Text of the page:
You can use anyone except relatives. I just applied and I used 2 teachers that I had worked with at my present school (I'm a para upgrading to teacher). They know I'm applying outside of my school and they will keep it confidential. Both did a nice job on the letters. The purpose of a reference letter is to verify your character (unless of course they specifically asked for only work references, which in this case, they did not) so basically anyone who can say you are a good person. I doubt they will actually do more than read the letters, but I would advise you to make sure the references are solid. The person should state the relationship (how they know you) . Example: I have known Mr / Ms Application for the past ... .years in his/her capacity as...(volunteer little league coach, member of ....., treasurer of .....). Other good options for a references are past college professors, city officials or community leaders you may know etc.

    Best wishes.
     
  6. waterfall

    waterfall Maven

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    Apr 9, 2017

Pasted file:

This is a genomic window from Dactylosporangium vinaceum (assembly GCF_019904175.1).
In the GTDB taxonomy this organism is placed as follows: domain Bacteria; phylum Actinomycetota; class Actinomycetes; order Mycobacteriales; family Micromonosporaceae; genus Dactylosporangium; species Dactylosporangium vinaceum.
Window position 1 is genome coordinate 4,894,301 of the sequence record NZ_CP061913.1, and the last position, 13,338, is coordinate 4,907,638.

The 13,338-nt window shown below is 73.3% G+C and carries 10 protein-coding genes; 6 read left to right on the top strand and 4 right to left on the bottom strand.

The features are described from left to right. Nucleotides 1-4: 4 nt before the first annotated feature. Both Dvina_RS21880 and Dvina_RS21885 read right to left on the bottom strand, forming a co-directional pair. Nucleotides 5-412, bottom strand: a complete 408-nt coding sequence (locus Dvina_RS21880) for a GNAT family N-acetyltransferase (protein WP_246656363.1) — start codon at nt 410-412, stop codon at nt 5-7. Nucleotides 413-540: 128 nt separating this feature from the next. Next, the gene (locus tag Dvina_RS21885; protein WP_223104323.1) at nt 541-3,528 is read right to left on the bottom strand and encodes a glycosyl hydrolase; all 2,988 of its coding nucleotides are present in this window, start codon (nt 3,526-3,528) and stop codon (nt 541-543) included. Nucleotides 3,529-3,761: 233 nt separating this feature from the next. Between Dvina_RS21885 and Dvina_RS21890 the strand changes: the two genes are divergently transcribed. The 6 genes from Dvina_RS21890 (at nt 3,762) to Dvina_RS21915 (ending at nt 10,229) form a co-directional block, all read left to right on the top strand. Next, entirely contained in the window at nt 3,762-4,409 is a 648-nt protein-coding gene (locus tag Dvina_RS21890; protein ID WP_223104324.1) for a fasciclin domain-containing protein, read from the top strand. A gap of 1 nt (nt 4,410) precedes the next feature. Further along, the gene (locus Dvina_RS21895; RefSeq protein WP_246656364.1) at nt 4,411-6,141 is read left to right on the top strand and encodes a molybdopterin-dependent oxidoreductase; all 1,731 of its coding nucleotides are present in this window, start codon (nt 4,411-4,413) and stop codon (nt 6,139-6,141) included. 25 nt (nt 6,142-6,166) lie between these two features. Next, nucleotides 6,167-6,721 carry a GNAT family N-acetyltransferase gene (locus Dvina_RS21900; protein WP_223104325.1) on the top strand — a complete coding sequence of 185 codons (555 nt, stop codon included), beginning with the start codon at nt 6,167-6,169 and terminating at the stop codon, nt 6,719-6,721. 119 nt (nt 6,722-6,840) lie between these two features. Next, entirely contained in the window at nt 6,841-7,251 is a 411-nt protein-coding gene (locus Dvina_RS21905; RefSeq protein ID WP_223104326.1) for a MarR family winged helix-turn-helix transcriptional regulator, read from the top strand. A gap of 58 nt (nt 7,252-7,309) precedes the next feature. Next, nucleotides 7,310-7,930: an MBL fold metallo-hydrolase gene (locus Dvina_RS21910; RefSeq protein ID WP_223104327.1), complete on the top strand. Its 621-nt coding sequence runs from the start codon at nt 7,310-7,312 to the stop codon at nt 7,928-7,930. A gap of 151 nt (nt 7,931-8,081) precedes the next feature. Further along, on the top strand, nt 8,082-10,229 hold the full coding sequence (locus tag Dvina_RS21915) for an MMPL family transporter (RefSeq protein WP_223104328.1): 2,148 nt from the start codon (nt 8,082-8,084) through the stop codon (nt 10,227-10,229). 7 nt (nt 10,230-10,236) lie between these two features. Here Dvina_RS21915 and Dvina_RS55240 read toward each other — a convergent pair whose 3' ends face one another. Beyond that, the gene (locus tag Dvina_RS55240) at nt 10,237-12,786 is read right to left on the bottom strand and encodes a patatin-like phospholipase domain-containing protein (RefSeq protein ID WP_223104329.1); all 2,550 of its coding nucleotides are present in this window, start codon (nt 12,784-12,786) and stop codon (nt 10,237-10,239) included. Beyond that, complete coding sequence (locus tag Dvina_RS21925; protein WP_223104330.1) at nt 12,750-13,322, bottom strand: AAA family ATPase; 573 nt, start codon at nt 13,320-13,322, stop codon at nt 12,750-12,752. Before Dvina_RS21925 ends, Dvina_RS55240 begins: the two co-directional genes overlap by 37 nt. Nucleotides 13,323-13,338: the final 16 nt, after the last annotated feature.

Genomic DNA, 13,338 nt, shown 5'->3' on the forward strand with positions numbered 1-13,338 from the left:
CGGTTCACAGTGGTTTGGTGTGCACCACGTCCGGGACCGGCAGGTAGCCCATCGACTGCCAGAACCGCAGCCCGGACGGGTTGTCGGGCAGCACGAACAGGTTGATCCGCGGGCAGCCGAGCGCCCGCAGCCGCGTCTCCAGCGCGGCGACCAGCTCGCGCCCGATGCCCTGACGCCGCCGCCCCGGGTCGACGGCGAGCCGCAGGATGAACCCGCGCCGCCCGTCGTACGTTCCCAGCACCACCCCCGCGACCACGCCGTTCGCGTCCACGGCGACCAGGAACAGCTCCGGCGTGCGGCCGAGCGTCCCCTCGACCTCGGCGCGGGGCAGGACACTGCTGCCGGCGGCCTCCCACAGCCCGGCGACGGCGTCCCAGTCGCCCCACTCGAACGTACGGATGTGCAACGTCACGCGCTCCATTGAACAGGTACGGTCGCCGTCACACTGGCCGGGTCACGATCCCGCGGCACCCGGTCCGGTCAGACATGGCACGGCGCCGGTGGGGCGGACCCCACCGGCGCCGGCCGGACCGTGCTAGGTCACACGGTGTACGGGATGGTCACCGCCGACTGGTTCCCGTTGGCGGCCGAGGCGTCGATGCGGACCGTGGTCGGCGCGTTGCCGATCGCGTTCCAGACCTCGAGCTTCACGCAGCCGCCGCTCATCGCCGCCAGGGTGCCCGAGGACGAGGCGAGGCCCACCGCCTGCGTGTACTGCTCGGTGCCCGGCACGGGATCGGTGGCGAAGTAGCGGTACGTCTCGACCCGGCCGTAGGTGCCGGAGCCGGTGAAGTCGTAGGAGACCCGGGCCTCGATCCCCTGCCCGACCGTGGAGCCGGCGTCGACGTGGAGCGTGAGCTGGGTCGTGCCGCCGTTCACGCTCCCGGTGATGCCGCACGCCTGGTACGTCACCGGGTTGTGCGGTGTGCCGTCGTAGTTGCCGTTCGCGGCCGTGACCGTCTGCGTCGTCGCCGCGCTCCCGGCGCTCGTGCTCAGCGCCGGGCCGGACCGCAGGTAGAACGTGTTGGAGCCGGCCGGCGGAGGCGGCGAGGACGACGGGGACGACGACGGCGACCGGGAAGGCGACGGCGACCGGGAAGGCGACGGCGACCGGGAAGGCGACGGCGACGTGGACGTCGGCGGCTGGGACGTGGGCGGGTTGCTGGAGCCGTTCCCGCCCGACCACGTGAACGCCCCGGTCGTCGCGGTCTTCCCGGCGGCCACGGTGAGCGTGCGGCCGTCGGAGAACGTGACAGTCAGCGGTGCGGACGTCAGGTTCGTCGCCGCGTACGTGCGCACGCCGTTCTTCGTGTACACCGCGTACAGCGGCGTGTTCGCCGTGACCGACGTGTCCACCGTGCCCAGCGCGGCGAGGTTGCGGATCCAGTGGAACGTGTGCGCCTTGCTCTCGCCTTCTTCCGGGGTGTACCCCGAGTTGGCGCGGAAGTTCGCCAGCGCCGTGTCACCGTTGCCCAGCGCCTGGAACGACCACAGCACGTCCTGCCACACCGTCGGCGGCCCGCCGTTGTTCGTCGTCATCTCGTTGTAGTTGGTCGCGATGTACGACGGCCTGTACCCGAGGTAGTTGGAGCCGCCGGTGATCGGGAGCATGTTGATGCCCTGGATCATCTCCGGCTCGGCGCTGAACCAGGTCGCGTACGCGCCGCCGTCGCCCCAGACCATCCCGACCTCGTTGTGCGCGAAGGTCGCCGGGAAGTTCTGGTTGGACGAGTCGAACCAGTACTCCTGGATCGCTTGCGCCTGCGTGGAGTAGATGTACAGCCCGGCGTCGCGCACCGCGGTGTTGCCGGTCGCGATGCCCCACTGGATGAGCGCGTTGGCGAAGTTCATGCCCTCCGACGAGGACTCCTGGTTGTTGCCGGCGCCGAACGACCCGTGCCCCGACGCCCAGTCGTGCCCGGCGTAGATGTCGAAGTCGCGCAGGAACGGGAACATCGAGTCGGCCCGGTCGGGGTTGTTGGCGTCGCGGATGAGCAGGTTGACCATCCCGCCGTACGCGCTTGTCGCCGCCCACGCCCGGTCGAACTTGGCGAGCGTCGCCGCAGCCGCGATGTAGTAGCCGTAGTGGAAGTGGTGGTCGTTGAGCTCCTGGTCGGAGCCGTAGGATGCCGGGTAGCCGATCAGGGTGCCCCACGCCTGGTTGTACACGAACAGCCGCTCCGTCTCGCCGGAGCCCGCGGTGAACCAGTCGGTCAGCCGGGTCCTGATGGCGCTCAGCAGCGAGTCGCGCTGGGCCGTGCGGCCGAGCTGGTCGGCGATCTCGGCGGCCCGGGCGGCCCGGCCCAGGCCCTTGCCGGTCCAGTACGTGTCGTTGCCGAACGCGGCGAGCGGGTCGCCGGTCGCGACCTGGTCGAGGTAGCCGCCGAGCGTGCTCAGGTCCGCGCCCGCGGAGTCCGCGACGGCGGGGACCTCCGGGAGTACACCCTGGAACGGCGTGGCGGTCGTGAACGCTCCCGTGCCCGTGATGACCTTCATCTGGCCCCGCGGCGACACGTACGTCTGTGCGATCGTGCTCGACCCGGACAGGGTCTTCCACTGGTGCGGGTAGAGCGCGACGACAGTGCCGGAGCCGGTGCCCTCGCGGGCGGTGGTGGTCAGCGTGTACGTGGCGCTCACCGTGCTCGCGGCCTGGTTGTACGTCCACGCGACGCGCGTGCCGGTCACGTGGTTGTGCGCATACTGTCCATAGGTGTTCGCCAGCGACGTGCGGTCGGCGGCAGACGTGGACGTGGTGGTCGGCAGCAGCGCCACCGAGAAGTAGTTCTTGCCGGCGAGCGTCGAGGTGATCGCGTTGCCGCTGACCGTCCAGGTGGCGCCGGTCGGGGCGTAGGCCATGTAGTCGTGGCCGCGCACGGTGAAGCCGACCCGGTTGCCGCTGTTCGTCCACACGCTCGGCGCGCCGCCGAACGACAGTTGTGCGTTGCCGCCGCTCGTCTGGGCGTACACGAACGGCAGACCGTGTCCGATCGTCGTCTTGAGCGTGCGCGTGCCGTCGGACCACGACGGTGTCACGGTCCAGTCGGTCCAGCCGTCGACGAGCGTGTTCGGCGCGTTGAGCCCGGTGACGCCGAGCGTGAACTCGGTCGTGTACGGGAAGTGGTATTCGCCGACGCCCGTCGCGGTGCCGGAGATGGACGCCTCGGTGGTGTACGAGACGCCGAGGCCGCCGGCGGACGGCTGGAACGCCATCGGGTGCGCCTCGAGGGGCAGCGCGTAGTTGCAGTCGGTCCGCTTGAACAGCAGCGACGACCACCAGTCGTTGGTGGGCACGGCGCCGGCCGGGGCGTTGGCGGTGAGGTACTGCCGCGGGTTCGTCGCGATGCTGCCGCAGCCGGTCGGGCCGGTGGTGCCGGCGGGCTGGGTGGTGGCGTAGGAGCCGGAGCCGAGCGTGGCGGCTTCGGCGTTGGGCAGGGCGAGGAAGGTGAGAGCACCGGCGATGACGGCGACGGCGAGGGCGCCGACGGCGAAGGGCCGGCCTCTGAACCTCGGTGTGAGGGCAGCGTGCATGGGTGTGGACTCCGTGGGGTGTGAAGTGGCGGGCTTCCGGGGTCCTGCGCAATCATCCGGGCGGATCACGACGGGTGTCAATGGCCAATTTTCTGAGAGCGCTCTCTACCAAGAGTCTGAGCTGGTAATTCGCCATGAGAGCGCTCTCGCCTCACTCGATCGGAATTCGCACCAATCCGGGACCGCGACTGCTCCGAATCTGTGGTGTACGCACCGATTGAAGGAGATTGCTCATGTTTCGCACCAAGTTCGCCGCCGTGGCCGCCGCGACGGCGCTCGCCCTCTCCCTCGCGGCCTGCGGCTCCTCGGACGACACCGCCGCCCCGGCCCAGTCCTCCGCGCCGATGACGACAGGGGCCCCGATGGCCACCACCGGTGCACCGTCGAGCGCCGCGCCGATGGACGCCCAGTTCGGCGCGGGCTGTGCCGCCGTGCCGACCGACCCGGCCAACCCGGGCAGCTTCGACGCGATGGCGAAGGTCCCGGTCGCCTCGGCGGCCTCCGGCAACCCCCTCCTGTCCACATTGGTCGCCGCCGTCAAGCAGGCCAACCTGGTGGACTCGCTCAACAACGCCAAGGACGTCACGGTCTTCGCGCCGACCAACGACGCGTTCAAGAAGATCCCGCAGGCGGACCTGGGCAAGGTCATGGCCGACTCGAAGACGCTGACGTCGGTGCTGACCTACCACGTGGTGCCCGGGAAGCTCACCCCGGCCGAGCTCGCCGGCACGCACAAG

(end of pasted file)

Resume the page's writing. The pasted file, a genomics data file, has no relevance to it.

I'm struggling with this myself. I teach SPED and I don't like the direction my district is going with that. My current P has been shielding us from that a lot, but she got non-renewed and there will be a new P next year. The problem is, I'm pretty sure the things I don't like about my current district are happening everywhere. I'm "casually" looking at posted positions to see if anything really catches my eye, but I don't really anticipate being able to find anything any better than what I have right now, so I don't want to "stir the pot" by telling people I'm thinking of leaving/need references when I most likely will be staying. I did ask my current P for a letter and of course I can use her, but I need two others. I guess I'm just going to wait until/if I see a postion that I would really, really want, and then perhaps ask my teammates. If you're pretty sure you're wanting a new position, I think it's best to just ask for the letters. I've heard of people saying that they're just "updating their portfolio" with new reference letters. I think my teammates would see right through that, but if you think yours wouldn't it's worth a shot.